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This Computer Algorithm Transforms Movies Into Breathtaking Works of Art

These neural networks can make any moving image into a masterpiece from Picasso to van Gogh

smithsonian.com

Last year, a group of German computer scientists made waves by demonstrating a new computer algorithm that could transform any digital still image into artwork mimicking the painterly styles of masters like Vincent van Gogh, Pablo Picasso, and Edvard Munch. Though an impressive feat, applying the same technique to moving images seemed outrageous at the time. But now, another group of researchers have figured it out, quickly and seamlessly producing moving digital masterpieces, Carl Engelking writes for Discover.

In a video demonstration, the programmers show off their algorithm’s artistic abilities by transforming scenes from movies and television shows like Ice Age and Miss Marple into painting-like animations with the click of a mouse. But developing the algorithm was no small feat.

To create such a detailed transformation, computer scientist Leon Gatys and his colleagues at the University of Tübingen developed a deep-learning algorithm that runs off an artificial neural network. By mimicking the ways that neurons in the human brain make connections, these machine learning systems can perform much more complicated tasks than any old laptop.

Here’s how it works: when you’re looking at a picture of a painting or watching a movie on your laptop, you’re witnessing your computer decode the information in a file and present it in the proper manner. But when these images are processed through a neural network, the computer is able to take the many different layers of information contained in these files and pick them apart piece by piece.

For example, one layer might contain the information for the basic colors in van Gogh’s Starry Night, while the next adds a little more detail and texture, and so on, according to the MIT Technology Review. The system can then alter each different layers individually before putting them back together to create a whole new image.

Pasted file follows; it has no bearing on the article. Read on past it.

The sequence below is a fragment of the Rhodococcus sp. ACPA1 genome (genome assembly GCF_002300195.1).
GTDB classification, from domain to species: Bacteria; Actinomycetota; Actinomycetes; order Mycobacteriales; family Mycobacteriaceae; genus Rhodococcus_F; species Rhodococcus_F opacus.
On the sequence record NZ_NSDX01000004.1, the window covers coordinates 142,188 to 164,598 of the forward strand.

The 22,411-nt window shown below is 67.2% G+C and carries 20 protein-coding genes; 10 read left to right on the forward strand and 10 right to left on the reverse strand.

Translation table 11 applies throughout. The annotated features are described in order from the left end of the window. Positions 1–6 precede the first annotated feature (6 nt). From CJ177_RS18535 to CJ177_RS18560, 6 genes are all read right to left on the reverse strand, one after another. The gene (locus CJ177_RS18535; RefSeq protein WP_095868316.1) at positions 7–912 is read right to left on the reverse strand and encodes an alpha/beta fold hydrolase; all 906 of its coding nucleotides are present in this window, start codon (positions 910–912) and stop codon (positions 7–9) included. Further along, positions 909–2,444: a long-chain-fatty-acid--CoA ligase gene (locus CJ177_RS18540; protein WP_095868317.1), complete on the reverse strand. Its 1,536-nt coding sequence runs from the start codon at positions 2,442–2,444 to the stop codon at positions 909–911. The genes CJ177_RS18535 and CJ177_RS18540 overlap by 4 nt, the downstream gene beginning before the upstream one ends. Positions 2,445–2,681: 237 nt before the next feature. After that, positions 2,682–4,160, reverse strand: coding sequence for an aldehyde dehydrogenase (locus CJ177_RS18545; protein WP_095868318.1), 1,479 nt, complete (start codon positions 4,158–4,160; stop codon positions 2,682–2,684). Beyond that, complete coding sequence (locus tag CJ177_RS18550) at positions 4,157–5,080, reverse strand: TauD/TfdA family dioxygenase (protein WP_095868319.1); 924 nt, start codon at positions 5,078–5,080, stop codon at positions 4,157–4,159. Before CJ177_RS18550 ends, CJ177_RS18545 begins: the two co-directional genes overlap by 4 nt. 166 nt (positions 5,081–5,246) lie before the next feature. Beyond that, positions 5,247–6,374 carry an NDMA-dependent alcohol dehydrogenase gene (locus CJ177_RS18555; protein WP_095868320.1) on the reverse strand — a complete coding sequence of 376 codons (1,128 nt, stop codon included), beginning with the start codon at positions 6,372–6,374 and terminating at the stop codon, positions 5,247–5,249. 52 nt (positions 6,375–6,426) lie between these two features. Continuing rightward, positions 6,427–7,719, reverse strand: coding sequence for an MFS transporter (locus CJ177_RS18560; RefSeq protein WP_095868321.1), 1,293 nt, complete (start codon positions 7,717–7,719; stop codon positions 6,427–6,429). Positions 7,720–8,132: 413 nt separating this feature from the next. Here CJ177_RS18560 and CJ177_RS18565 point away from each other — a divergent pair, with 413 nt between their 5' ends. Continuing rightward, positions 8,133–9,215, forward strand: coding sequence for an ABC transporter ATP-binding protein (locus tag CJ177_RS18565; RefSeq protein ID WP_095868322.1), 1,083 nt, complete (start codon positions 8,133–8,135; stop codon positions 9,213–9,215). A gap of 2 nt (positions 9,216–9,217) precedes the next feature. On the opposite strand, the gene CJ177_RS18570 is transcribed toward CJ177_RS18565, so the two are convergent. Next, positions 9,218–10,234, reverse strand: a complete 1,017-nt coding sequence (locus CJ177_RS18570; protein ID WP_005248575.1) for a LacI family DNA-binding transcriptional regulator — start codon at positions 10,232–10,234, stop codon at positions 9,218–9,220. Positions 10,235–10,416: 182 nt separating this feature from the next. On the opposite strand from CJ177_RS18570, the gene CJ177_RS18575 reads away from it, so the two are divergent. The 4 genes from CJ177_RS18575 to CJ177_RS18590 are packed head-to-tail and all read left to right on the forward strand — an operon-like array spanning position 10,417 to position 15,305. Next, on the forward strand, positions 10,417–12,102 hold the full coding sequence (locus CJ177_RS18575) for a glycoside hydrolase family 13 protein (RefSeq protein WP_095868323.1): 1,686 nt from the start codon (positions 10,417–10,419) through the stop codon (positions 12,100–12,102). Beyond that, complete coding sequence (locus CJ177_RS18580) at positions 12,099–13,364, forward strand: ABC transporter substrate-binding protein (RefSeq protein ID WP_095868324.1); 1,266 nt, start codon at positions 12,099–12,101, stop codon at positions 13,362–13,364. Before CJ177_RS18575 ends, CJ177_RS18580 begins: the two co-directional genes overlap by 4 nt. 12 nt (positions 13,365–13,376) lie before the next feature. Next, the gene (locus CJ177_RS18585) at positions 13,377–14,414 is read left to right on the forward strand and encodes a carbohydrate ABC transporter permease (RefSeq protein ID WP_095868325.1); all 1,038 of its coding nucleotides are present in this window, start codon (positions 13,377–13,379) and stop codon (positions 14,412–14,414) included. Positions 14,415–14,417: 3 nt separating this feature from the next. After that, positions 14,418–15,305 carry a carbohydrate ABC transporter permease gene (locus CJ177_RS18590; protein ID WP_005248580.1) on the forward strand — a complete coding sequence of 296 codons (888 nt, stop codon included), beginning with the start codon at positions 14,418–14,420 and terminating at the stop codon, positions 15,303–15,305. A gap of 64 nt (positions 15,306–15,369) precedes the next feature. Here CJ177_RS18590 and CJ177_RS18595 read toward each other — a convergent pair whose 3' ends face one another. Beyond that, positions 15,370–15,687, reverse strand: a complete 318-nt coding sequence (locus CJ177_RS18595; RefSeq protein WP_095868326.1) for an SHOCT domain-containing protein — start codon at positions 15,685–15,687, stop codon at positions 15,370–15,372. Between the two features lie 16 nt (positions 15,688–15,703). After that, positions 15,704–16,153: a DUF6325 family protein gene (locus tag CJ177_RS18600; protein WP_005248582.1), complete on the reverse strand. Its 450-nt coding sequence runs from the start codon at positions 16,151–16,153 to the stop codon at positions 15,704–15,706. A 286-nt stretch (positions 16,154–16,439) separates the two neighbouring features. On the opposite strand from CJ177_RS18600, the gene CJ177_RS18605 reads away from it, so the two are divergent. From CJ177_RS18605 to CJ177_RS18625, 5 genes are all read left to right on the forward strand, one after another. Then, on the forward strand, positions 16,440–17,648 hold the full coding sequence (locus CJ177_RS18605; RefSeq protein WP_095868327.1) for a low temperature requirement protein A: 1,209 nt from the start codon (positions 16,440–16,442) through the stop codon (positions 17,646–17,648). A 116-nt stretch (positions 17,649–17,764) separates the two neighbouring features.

“We can manipulate both representations independently to produce new, perceptually meaningful images.” Gatys wrote in a study published to the prepress arXiv server.

By applying this system of layer-based learning to paintings by Picasso and van Gogh, to name a few, the researchers were able to develop an algorithm that “taught” the computer to interpret all this information in a way that separates the content of a painting from its style. Once it understood how van Gogh used brushstrokes and color, it could then apply that style like a Photoshop filter to an image and effectively recreate it in his iconic style, Matt McFarland wrote for the Washington Post. But applying this technique to video presented a whole new set of problems.

“In the past, manually re-drawing an image in a certain artistic style required a professional artist and a long time,” Manuel Ruder and his team from the University of Freiburg write in their new study, also published on arXiv. “Doing this for a video sequence single-handed was beyond imagination.”

When Ruder and his colleagues first tried applying the algorithm to videos, the computer churned out gobbledygook. Eventually, they realized that the program was treating each frame of the video as a separate still image, which caused the video to flicker erratically. To get past this issue, the researchers put constraints on the algorithm that kept the computer from deviating too much between frames, Engelking writes. That allowed the program to settle down and apply a consistent style across the entire video.

The algorithm isn’t perfect and often has trouble handling larger and faster motion. However, this still represents an important step forward in the ways computers can render and alter video. While it is in its early stages, future algorithms might be able to apply this effect to videos taken through a smartphone app, or even be render virtual reality versions of your favorite paintings, the MIT Technology Review reports

The idea of boiling down an artist’s style to a set of data points may rankle some people, it also opens the doors to all new kinds of art never before believed possible.

About Danny Lewis

Danny Lewis is a multimedia journalist working in print, radio, and illustration. He focuses on stories with a health/science bent and has reported some of his favorite pieces from the prow of a canoe. Danny is based in Brooklyn, NY.

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